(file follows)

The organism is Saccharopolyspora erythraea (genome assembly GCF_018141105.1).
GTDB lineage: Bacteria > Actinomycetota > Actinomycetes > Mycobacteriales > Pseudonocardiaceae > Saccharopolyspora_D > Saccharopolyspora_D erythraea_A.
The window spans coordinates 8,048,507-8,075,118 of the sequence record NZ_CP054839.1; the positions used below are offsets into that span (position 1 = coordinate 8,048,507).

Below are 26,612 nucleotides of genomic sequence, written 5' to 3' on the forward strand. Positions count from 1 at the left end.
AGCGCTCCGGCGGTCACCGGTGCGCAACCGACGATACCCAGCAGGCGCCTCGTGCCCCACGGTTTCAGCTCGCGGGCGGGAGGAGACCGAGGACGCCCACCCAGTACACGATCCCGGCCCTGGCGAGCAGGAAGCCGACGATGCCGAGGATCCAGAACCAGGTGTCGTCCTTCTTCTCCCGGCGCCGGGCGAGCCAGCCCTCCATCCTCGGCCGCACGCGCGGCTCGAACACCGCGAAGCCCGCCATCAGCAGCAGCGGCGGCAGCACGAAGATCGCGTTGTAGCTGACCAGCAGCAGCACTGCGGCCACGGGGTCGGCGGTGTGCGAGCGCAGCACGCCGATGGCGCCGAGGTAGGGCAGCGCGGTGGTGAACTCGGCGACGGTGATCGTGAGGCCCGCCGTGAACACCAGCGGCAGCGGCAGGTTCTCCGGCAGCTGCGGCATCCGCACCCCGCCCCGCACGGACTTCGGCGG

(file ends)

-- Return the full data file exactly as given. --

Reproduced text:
The organism is Saccharopolyspora erythraea (genome assembly GCF_018141105.1).
GTDB lineage: Bacteria > Actinomycetota > Actinomycetes > Mycobacteriales > Pseudonocardiaceae > Saccharopolyspora_D > Saccharopolyspora_D erythraea_A.
The window spans coordinates 8,048,507-8,075,118 of the sequence record NZ_CP054839.1; the positions used below are offsets into that span (position 1 = coordinate 8,048,507).

Below are 26,612 nucleotides of genomic sequence, written 5' to 3' on the forward strand. Positions count from 1 at the left end.
AGCGCTCCGGCGGTCACCGGTGCGCAACCGACGATACCCAGCAGGCGCCTCGTGCCCCACGGTTTCAGCTCGCGGGCGGGAGGAGACCGAGGACGCCCACCCAGTACACGATCCCGGCCCTGGCGAGCAGGAAGCCGACGATGCCGAGGATCCAGAACCAGGTGTCGTCCTTCTTCTCCCGGCGCCGGGCGAGCCAGCCCTCCATCCTCGGCCGCACGCGCGGCTCGAACACCGCGAAGCCCGCCATCAGCAGCAGCGGCGGCAGCACGAAGATCGCGTTGTAGCTGACCAGCAGCAGCACTGCGGCCACGGGGTCGGCGGTGTGCGAGCGCAGCACGCCGATGGCGCCGAGGTAGGGCAGCGCGGTGGTGAACTCGGCGACGGTGATCGTGAGGCCCGCCGTGAACACCAGCGGCAGCGGCAGGTTCTCCGGCAGCTGCGGCATCCGCACCCCGCCCCGCACGGACTTCGGCGG